Dolby Filters

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Audio Engineering Society

Convention PaperPresented at the 119th Convention 2005 October 710 New York, New York USAThis convention paper has been reproduced from the author's advance manuscript, without editing, corrections, or consideration by the Review Board. The AES takes no responsibility for the contents. Additional papers may be obtained by sending request and remittance to Audio Engineering Society, 60 East 42nd Street, New York, New York 10165-2520, USA; also see www.aes.org. All rights reserved. Reproduction of this paper, or any portion thereof, is not permitted without direct permission from the Journal of the Audio Engineering Society.

Parametric control of filter slope versus time delay for linear phase crossoversDavid McGrath, Justin Baird, and Bruce Jackson Lake Technology, A Dolby Company Surry Hills, New South Wales, 2010, Australia www.lake.com

ABSTRACT Linear phase crossover filters are a powerful tool for sound system designers. They deliver a near-ideal response with ruler-flat pass-band, steep transition slopes and adjustable stop-band rejection all with zero phase shift. Transition slopes can be matched to a target response, for example 24 dB or 48 dB per octave, and can also be arbitrarily specified while still retaining a perfect-reconstruction characteristic. Practical application of linear phase crossovers requires manipulation of cutoff frequency, transition slope and stopband rejection. A graphical user interface is described which gives users new degrees of freedom in defining linear phase filter parameters. By setting bounds for parameters such as delay, a user can continuously vary other parameters while the graphical user interface optimizes the resulting filter. This paper presents new parameters for optimization of a target transition slope within a bounded delay parameter, providing fast and efficient user controls for working with and adjusting the crossover filters in real time.

1.

INTRODUCTION

In their 1983 JAES paper [4], Lipshitz and Vanderkooy summarized the following key attributes of the ideal crossover: 1. Flatness in the magnitude of the combined outputs Adequately steep cutoff rates of the individual low and high pass filters Acceptable phase response for the combined output

Linear phase crossovers are relatively well-known in the AES literature [1, 2 & 3] but are not prevalent in practical application. Most of the previous work with these more advanced crossover solutions has been for specific fixed implementations, since the filters are difficult to program and present in a useful way to an end user. The linear phase crossover family has a number of benefits as compared to existing crossover technologies.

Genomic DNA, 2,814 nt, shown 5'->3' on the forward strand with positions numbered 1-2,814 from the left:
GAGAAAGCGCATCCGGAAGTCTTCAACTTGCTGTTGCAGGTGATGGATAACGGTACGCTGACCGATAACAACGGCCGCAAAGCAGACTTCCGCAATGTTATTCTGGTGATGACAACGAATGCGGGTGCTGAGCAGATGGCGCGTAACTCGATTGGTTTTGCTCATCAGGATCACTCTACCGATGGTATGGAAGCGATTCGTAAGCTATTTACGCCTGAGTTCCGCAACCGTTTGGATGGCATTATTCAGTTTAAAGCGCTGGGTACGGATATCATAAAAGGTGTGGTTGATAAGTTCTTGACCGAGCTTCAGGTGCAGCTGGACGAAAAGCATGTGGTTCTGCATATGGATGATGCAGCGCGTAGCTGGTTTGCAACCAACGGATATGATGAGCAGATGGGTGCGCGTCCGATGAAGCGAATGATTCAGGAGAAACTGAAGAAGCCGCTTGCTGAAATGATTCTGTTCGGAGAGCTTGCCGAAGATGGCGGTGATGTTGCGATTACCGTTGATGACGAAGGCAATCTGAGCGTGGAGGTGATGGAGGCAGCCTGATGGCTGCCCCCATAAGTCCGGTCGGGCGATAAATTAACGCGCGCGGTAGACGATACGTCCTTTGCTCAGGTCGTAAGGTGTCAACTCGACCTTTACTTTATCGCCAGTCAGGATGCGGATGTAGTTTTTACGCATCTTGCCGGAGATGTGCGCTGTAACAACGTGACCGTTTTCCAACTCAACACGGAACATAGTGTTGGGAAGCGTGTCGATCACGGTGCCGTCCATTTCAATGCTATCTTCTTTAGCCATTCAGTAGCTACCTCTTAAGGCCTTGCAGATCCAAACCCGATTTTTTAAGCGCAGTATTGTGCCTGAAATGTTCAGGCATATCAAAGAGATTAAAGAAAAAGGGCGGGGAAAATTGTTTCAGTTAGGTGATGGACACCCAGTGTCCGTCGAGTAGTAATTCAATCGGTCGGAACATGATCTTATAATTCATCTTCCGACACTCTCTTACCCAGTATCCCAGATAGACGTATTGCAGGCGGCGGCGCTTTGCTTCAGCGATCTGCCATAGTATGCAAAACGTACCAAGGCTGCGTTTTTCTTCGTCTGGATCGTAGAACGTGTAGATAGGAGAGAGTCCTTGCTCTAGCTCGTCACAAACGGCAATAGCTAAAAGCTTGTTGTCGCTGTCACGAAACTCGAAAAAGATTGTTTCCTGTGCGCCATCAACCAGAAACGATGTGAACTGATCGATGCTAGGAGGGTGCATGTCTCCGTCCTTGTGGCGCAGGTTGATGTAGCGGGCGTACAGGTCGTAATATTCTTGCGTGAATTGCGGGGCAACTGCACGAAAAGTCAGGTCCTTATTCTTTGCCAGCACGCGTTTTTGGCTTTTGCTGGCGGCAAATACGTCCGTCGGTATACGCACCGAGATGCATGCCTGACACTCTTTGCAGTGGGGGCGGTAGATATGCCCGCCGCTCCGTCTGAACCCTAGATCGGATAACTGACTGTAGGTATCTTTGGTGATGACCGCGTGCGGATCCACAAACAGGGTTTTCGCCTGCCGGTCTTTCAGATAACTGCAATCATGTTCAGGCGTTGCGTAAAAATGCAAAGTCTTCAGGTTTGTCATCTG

2.

3.

McGrath et al

Parametric Control of Linear Phase Crossovers

4.

Acceptable polar response for the combined output

Conventional crossovers typically sacrifice 2, 3, and 4 in the pursuit of 1. The linear phase crossover fulfills all four of these attributes and extends parametric control of additional parameters to provide the end user with an intuitive interface for system design. The linear phase attribute also lends itself to improved subjective response, by removing the affects of phase distortion introduced by classical crossover filter implementations. Linear phase crossover filters do not suffer from frequency dependent phase distortion, regardless of the transition band slope specification. Another unique attribute of the linear phase crossover is that the transition slope can now be arbitrarily specified. Sound system designers are no longer limited to transition slopes quantized in 6 dB or 12 dB increments. The removal of this limitation provides further optimization due to the reduction of additional equalization required on each output channel. Equalization filters are typically required to force a loudspeakers transition band response into a shape that will work with a fixed slope per octave classical crossover shape. We introduce a new control parameter, beyond the cutoff frequency and transition slope parameters typically provided for traditional crossover technologies. This control is called Alignment Delay and allows the end user to optimize the pure-delay component of the linear phase crossover filterbank. By adjusting this parameter, the user is able to choose the best tradeoff between steepness of transition slope versus the time delay acceptable for the particular application. In order to build an ultra-steep crossover, the amount of delay required is inversely proportional to frequency: the delay requirement becomes much larger as you move to lower frequencies. If the steepness constraint is relaxed, then you dont need as much delay. The Alignment Delay parameter allows the end user to specify a maximum amount of delay, and then this defines the steepness of the filters available at a specified cutoff frequency. This tradeoff between transition slope and time delay is discussed and illustrated.